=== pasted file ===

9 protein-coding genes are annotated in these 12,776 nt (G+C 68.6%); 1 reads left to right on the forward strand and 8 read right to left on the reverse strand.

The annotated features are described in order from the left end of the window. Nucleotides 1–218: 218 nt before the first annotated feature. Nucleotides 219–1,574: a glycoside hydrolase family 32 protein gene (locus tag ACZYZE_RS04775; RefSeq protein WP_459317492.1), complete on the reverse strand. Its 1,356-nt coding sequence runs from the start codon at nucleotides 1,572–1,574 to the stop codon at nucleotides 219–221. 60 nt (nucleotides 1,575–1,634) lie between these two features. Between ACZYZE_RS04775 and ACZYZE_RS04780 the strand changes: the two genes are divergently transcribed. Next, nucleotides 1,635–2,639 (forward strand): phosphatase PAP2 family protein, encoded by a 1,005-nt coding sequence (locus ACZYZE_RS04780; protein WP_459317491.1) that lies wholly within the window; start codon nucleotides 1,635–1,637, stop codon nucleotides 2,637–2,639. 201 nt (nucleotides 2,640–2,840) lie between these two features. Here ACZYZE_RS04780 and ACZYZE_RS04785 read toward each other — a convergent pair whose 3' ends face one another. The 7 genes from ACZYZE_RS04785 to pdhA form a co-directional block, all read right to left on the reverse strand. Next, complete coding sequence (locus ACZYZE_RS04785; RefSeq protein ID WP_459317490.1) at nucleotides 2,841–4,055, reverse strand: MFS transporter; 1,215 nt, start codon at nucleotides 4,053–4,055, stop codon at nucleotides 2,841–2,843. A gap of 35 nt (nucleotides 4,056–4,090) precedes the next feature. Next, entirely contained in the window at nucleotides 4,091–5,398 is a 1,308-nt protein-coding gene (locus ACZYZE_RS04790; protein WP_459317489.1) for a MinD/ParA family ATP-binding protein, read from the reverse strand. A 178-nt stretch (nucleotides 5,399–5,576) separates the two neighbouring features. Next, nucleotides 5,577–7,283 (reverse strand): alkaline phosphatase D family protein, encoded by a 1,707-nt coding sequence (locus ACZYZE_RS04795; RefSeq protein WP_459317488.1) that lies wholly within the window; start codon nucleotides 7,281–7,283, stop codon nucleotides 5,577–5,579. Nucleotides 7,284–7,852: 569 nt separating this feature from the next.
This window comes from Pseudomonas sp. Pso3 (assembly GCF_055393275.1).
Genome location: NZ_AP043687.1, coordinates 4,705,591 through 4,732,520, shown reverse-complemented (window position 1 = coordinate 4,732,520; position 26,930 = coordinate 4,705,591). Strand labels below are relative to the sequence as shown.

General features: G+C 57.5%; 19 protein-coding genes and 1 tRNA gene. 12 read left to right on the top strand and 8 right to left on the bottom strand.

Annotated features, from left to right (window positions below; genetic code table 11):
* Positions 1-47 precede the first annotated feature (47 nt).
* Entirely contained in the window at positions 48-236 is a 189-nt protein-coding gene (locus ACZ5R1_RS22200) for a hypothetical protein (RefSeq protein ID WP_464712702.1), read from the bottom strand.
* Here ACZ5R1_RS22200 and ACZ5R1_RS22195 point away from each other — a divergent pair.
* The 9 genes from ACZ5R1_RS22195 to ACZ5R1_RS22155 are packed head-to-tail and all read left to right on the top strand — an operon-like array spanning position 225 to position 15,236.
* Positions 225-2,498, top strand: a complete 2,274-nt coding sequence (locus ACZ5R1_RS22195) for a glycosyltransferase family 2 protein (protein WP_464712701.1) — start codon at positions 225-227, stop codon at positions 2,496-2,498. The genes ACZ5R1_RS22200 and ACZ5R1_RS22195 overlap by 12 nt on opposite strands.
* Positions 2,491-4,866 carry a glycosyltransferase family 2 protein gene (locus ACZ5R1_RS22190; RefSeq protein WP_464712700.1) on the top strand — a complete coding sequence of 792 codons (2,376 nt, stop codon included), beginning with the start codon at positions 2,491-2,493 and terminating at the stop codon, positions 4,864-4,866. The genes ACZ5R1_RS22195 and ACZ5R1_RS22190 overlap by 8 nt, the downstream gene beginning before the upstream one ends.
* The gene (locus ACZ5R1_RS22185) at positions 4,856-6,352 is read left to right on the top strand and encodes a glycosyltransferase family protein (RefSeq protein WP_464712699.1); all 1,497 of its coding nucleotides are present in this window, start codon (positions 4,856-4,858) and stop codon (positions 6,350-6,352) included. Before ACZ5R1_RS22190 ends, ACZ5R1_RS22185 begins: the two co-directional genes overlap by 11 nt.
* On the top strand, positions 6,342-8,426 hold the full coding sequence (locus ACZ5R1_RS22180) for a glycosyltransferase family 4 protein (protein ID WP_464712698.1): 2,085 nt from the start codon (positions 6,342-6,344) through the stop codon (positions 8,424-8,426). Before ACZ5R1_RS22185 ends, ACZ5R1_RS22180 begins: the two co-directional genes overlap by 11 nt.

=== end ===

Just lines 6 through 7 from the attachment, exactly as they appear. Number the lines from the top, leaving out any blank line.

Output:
Annotated features, from left to right (window positions below; genetic code table 11):
* Positions 1-47 precede the first annotated feature (47 nt).